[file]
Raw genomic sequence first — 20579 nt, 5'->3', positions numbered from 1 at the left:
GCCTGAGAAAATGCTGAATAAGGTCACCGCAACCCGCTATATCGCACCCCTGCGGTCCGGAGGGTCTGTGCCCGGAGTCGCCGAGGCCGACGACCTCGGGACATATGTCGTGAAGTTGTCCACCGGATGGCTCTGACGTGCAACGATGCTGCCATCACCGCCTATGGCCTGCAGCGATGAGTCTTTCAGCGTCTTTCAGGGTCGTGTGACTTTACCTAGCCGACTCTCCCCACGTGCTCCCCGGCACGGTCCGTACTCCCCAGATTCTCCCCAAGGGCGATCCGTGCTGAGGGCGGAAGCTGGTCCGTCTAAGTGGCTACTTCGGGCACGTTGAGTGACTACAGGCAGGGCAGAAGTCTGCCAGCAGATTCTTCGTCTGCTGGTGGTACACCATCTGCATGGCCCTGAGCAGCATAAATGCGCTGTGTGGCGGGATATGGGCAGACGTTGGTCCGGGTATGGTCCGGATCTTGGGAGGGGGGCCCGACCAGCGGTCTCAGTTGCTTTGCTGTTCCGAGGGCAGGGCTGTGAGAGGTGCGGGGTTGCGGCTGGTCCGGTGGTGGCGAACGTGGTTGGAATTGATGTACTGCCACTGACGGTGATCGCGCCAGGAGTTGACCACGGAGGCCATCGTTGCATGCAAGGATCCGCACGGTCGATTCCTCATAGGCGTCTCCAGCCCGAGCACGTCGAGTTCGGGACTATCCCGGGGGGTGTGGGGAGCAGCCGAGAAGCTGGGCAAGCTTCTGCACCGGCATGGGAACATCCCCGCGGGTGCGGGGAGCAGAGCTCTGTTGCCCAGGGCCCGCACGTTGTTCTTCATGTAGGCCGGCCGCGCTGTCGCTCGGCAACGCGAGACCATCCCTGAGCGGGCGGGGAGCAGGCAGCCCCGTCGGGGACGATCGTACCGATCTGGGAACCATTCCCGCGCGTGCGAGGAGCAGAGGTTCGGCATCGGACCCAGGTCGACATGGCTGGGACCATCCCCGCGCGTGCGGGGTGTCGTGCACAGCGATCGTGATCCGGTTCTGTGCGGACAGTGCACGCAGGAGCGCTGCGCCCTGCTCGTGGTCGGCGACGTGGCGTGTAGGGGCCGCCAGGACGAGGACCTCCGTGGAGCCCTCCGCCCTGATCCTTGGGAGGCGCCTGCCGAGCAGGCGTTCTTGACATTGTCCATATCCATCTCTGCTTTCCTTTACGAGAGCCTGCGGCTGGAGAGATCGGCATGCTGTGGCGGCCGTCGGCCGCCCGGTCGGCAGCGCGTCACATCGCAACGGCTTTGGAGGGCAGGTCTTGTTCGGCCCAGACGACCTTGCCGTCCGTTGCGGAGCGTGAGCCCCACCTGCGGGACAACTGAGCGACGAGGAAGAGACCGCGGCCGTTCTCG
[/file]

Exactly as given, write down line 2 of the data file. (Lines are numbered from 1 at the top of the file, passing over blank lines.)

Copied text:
GCCTGAGAAAATGCTGAATAAGGTCACCGCAACCCGCTATATCGCACCCCTGCGGTCCGGAGGGTCTGTGCCCGGAGTCGCCGAGGCCGACGACCTCGGGACATATGTCGTGAAGTTGTCCACCGGATGGCTCTGACGTGCAACGATGCTGCCATCACCGCCTATGGCCTGCAGCGATGAGTCTTTCAGCGTCTTTCAGGGTCGTGTGACTTTACCTAGCCGACTCTCCCCACGTGCTCCCCGGCACGGTCCGTACTCCCCAGATTCTCCCCAAGGGCGATCCGTGCTGAGGGCGGAAGCTGGTCCGTCTAAGTGGCTACTTCGGGCACGTTGAGTGACTACAGGCAGGGCAGAAGTCTGCCAGCAGATTCTTCGTCTGCTGGTGGTACACCATCTGCATGGCCCTGAGCAGCATAAATGCGCTGTGTGGCGGGATATGGGCAGACGTTGGTCCGGGTATGGTCCGGATCTTGGGAGGGGGGCCCGACCAGCGGTCTCAGTTGCTTTGCTGTTCCGAGGGCAGGGCTGTGAGAGGTGCGGGGTTGCGGCTGGTCCGGTGGTGGCGAACGTGGTTGGAATTGATGTACTGCCACTGACGGTGATCGCGCCAGGAGTTGACCACGGAGGCCATCGTTGCATGCAAGGATCCGCACGGTCGATTCCTCATAGGCGTCTCCAGCCCGAGCACGTCGAGTTCGGGACTATCCCGGGGGGTGTGGGGAGCAGCCGAGAAGCTGGGCAAGCTTCTGCACCGGCATGGGAACATCCCCGCGGGTGCGGGGAGCAGAGCTCTGTTGCCCAGGGCCCGCACGTTGTTCTTCATGTAGGCCGGCCGCGCTGTCGCTCGGCAACGCGAGACCATCCCTGAGCGGGCGGGGAGCAGGCAGCCCCGTCGGGGACGATCGTACCGATCTGGGAACCATTCCCGCGCGTGCGAGGAGCAGAGGTTCGGCATCGGACCCAGGTCGACATGGCTGGGACCATCCCCGCGCGTGCGGGGTGTCGTGCACAGCGATCGTGATCCGGTTCTGTGCGGACAGTGCACGCAGGAGCGCTGCGCCCTGCTCGTGGTCGGCGACGTGGCGTGTAGGGGCCGCCAGGACGAGGACCTCCGTGGAGCCCTCCGCCCTGATCCTTGGGAGGCGCCTGCCGAGCAGGCGTTCTTGACATTGTCCATATCCATCTCTGCTTTCCTTTACGAGAGCCTGCGGCTGGAGAGATCGGCATGCTGTGGCGGCCGTCGGCCGCCCGGTCGGCAGCGCGTCACATCGCAACGGCTTTGGAGGGCAGGTCTTGTTCGGCCCAGACGACCTTGCCGTCCGTTGCGGAGCGTGAGCCCCACCTGCGGGACAACTGAGCGACGAGGAAGAGACCGCGGCCGTTCTCG